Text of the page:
Stacks and Queues in Java

I have been working on some Java code recently that required both a stack and a queue. The choices to use aren’t immediately obvious. There is a Queue interface, but no clear concrete implementation to use. There is also a Stack class, but the javadocs point out that other classes “should be used in preference to this class”. So, what implementation do you use for stacks and queues in Java?

I found my quick rule of thumb to be that you can use the ArrayDeque class for both Stack and Queues, but some more details are below.

Common Definitions

First, let’s start with some definitions. In common usage of the word, a queue is FIFO (first-in-first-out). Just like the first person in line at the post office gets served first. A stack is LIFO (last in first out). Think of a stack of books – the last book you put on the stack is the first book you take off.

Choices in Java

In Java, things are a little more complicated, but the same principles apply. There is the aforementioned Queue interface which has the expected methods to add, remove and look at elements. (Actually, those methods come in two flavors: one throws an exception if the operation fails, the other returns a special value such as null or false; see more here).

There is also a sub-interface of Queue called Deque, short for “double ended queue” and is usually pronounced “deck”. This interface defines methods to access the elements at both ends of the collection. This functionality makes Deque a useful base for both queue and stack implementations.

However, both Queue and Deque are interfaces, so we still haven’t found a concrete implementation to use yet…

The shortlist: ArrayDeque & LinkedList

The 2 main choices are: ArrayDeque and LinkedList. There are a couple of other implementation of Deque such as ConcurrentLinkedDeque and LinkedBlockingDeque, and a plethora of implementations of Queue such as DelayQueue, LinkedBlockingDeque and PriorityQueue. Since those are more specialized (and I haven’t used them much), I won’t go into here.


From the javadocs, ArrayDeque is a resizable-array implementation of the Deque interface. Most ArrayDeque operations run in amortized constant time (i.e. slower “once in a while”, but on average constant) except for remove*, contains* and the bulk operations, all of which run in linear time. The docs point out that this class is likely to be faster than Stack when used as a stack, and faster than LinkedList when used as a queue. It is this statement that leads me to use ArrayDeque as my default implmentation for both stacks and queues.


The LinkedList class implements the List, Queue and Deque interfaces. In addition to implementing the List interface, the LinkedList class provides uniformly named methods to get, remove and insert an element at the beginning and end of the list. These operations allow linked lists to be used as a stack, queue, or double-ended queue.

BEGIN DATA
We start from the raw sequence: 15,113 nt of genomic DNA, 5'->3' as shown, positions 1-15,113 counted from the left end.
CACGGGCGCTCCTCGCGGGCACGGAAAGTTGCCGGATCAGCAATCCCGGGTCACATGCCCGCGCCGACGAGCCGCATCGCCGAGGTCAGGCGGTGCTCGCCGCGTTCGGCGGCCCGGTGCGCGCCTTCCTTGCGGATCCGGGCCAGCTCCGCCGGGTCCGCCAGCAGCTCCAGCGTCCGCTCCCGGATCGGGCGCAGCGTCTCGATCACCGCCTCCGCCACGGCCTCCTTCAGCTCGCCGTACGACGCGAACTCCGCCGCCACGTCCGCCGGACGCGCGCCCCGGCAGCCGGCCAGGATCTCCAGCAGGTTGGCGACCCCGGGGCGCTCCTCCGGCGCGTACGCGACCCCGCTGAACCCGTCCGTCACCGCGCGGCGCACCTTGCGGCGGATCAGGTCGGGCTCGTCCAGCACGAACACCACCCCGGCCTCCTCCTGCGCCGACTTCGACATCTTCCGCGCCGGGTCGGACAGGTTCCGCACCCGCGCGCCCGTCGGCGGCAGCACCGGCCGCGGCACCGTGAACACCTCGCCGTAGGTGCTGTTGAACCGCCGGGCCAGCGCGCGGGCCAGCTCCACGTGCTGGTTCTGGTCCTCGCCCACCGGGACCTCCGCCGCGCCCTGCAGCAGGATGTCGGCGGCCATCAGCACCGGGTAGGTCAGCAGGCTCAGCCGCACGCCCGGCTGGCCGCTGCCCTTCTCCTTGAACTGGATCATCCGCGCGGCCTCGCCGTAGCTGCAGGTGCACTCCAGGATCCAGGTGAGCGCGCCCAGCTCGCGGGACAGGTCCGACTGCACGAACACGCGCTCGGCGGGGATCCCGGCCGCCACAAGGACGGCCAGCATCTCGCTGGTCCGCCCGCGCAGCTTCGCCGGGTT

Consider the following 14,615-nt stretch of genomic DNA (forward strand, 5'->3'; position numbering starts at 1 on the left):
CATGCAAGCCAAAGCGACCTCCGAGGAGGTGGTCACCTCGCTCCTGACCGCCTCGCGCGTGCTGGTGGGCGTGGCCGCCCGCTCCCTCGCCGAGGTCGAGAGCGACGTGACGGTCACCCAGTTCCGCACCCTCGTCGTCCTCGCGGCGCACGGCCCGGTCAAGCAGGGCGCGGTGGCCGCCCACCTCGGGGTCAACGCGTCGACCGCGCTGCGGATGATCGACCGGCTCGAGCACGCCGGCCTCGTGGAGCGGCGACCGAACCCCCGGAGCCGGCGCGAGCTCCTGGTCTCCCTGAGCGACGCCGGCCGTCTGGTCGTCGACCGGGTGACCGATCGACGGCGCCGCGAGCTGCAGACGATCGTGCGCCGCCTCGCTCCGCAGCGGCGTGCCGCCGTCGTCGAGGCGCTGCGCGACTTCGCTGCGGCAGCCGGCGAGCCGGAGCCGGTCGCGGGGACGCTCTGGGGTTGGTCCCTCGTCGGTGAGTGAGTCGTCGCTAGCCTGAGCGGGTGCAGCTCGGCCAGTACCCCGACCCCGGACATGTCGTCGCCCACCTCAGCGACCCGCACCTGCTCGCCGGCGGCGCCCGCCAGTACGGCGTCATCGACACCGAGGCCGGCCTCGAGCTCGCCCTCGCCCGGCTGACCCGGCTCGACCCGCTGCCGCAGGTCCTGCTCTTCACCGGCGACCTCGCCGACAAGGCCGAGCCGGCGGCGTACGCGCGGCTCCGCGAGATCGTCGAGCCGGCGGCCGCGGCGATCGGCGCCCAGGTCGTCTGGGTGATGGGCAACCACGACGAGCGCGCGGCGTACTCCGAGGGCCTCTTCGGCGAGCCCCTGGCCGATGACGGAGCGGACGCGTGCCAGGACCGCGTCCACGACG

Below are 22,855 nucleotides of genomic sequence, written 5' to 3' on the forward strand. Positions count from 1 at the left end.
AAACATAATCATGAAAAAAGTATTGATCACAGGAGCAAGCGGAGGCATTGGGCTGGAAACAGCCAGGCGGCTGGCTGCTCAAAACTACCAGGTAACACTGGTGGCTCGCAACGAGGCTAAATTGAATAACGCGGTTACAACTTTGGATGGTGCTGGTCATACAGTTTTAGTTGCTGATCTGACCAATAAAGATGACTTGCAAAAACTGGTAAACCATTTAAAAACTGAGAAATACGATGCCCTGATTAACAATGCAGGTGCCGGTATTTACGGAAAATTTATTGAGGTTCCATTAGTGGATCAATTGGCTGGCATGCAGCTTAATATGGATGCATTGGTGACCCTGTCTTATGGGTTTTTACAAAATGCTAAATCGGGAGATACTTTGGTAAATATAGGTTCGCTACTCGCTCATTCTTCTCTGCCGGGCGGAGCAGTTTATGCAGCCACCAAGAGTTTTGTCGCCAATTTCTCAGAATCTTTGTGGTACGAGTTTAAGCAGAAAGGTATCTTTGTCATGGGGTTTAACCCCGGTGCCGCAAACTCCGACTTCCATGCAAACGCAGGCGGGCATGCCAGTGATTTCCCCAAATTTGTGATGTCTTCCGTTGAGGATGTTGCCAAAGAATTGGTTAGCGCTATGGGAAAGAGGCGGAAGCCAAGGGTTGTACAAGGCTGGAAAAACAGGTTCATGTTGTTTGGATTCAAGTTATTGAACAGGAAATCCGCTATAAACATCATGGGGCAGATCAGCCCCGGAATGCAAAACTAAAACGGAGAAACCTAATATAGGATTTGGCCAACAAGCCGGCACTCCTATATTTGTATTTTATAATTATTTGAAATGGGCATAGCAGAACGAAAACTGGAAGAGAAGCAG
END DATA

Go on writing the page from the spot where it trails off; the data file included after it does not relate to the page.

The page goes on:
LinkedList vs ArrayDeque

So, when would you use a LinkedList over an ArrayDeque?

Pros of a LinkedList implementation are:

  • more flexible than the ArrayDeque implementation, as it
    • implements all optional list operations.
    • allows null elements (not allowed in ArrayDeque)
  • well suited when you need to remove/insert items in the middle of the list frequently (something that can result in large array copies for the ArrayDeque).

Cons of a LinkedList implementation:

  • not ideal when iterating over items in general
  • consumes more memory than the ArrayDeque implementation


In terms of efficiency, ArrayDeque is more efficient than the LinkedList for iteration and add/remove operation at both ends. So, as the javadocs point out, in general, ArrayDeque is likely to be faster than Stack when used as a stack, and faster than LinkedList when used as a queue.

Reference: Stacks and Queues in Java from our JCG partner Shaun Abram at the Shaun Abram’s blog blog.
Related Whitepaper:

Bulletproof Java Code: A Practical Strategy for Developing Functional, Reliable, and Secure Java Code

Use Java? If you do, you know that Java software can be used to drive application logic of Web services or Web applications. Perhaps you use it for desktop applications? Or, embedded devices? Whatever your use of Java code, functional errors are the enemy!

To combat this enemy, your team might already perform functional testing. Even so, you're taking significant risks if you have not yet implemented a comprehensive team-wide quality management strategy. Such a strategy alleviates reliability, security, and performance problems to ensure that your code is free of functionality errors.Read this article to learn about this simple four-step strategy that is proven to make Java code more reliable, more secure, and easier to maintain.

Get it Now!  

Leave a Reply

2 + = six

Java Code Geeks and all content copyright © 2010-2014, Exelixis Media Ltd | Terms of Use | Privacy Policy
All trademarks and registered trademarks appearing on Java Code Geeks are the property of their respective owners.
Java is a trademark or registered trademark of Oracle Corporation in the United States and other countries.
Java Code Geeks is not connected to Oracle Corporation and is not sponsored by Oracle Corporation.
Do you want to know how to develop your skillset and become a ...
Java Rockstar?

Subscribe to our newsletter to start Rocking right now!

To get you started we give you two of our best selling eBooks for FREE!

Get ready to Rock!
You can download the complementary eBooks using the links below: